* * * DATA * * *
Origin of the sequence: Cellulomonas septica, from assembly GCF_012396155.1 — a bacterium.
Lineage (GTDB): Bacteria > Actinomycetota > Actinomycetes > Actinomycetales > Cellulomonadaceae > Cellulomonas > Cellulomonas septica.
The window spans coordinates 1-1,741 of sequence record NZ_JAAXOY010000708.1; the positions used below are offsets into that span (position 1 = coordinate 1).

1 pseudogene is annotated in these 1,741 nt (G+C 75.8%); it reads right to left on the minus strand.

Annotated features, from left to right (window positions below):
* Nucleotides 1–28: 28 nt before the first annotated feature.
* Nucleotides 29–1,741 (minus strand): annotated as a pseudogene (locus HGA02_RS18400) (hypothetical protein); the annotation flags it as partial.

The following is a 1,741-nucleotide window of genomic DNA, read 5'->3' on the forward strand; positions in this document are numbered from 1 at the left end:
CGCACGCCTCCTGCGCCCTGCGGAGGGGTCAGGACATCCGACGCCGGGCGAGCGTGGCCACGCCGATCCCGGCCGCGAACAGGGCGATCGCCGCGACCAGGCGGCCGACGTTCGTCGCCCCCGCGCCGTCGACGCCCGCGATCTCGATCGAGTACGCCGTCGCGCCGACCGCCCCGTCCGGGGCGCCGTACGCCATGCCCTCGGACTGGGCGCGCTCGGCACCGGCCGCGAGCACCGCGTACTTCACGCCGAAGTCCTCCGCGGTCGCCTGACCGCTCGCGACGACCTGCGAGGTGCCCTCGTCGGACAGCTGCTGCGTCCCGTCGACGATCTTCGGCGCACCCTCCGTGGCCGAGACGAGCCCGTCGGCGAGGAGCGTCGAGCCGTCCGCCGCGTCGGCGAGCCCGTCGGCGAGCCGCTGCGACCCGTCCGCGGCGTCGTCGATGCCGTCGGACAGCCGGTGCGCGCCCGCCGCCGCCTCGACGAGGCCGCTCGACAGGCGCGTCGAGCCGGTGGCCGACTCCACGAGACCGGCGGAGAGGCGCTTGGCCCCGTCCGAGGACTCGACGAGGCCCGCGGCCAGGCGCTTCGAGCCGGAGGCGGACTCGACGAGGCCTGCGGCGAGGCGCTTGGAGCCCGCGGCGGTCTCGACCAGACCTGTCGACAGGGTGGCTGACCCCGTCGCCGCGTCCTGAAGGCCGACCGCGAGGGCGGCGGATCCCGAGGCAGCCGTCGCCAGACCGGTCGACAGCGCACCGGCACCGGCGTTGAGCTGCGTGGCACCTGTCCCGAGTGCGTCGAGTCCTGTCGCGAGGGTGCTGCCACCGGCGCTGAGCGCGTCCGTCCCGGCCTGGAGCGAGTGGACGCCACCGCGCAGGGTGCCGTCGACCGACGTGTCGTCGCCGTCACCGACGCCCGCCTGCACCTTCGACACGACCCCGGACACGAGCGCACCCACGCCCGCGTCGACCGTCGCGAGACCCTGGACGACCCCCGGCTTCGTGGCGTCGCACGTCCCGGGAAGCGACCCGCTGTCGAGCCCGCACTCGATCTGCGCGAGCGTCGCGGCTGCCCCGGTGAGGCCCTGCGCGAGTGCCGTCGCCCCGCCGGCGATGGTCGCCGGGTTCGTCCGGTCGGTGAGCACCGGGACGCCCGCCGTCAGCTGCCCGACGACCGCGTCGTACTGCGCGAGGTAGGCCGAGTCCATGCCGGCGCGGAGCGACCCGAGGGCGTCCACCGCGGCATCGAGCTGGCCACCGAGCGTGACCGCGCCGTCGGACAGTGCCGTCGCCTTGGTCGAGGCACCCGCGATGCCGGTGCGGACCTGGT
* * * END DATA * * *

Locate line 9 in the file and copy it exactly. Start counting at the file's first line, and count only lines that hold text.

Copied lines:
CGCACGCCTCCTGCGCCCTGCGGAGGGGTCAGGACATCCGACGCCGGGCGAGCGTGGCCACGCCGATCCCGGCCGCGAACAGGGCGATCGCCGCGACCAGGCGGCCGACGTTCGTCGCCCCCGCGCCGTCGACGCCCGCGATCTCGATCGAGTACGCCGTCGCGCCGACCGCCCCGTCCGGGGCGCCGTACGCCATGCCCTCGGACTGGGCGCGCTCGGCACCGGCCGCGAGCACCGCGTACTTCACGCCGAAGTCCTCCGCGGTCGCCTGACCGCTCGCGACGACCTGCGAGGTGCCCTCGTCGGACAGCTGCTGCGTCCCGTCGACGATCTTCGGCGCACCCTCCGTGGCCGAGACGAGCCCGTCGGCGAGGAGCGTCGAGCCGTCCGCCGCGTCGGCGAGCCCGTCGGCGAGCCGCTGCGACCCGTCCGCGGCGTCGTCGATGCCGTCGGACAGCCGGTGCGCGCCCGCCGCCGCCTCGACGAGGCCGCTCGACAGGCGCGTCGAGCCGGTGGCCGACTCCACGAGACCGGCGGAGAGGCGCTTGGCCCCGTCCGAGGACTCGACGAGGCCCGCGGCCAGGCGCTTCGAGCCGGAGGCGGACTCGACGAGGCCTGCGGCGAGGCGCTTGGAGCCCGCGGCGGTCTCGACCAGACCTGTCGACAGGGTGGCTGACCCCGTCGCCGCGTCCTGAAGGCCGACCGCGAGGGCGGCGGATCCCGAGGCAGCCGTCGCCAGACCGGTCGACAGCGCACCGGCACCGGCGTTGAGCTGCGTGGCACCTGTCCCGAGTGCGTCGAGTCCTGTCGCGAGGGTGCTGCCACCGGCGCTGAGCGCGTCCGTCCCGGCCTGGAGCGAGTGGACGCCACCGCGCAGGGTGCCGTCGACCGACGTGTCGTCGCCGTCACCGACGCCCGCCTGCACCTTCGACACGACCCCGGACACGAGCGCACCCACGCCCGCGTCGACCGTCGCGAGACCCTGGACGACCCCCGGCTTCGTGGCGTCGCACGTCCCGGGAAGCGACCCGCTGTCGAGCCCGCACTCGATCTGCGCGAGCGTCGCGGCTGCCCCGGTGAGGCCCTGCGCGAGTGCCGTCGCCCCGCCGGCGATGGTCGCCGGGTTCGTCCGGTCGGTGAGCACCGGGACGCCCGCCGTCAGCTGCCCGACGACCGCGTCGTACTGCGCGAGGTAGGCCGAGTCCATGCCGGCGCGGAGCGACCCGAGGGCGTCCACCGCGGCATCGAGCTGGCCACCGAGCGTGACCGCGCCGTCGGACAGTGCCGTCGCCTTGGTCGAGGCACCCGCGATGCCGGTGCGGACCTGGT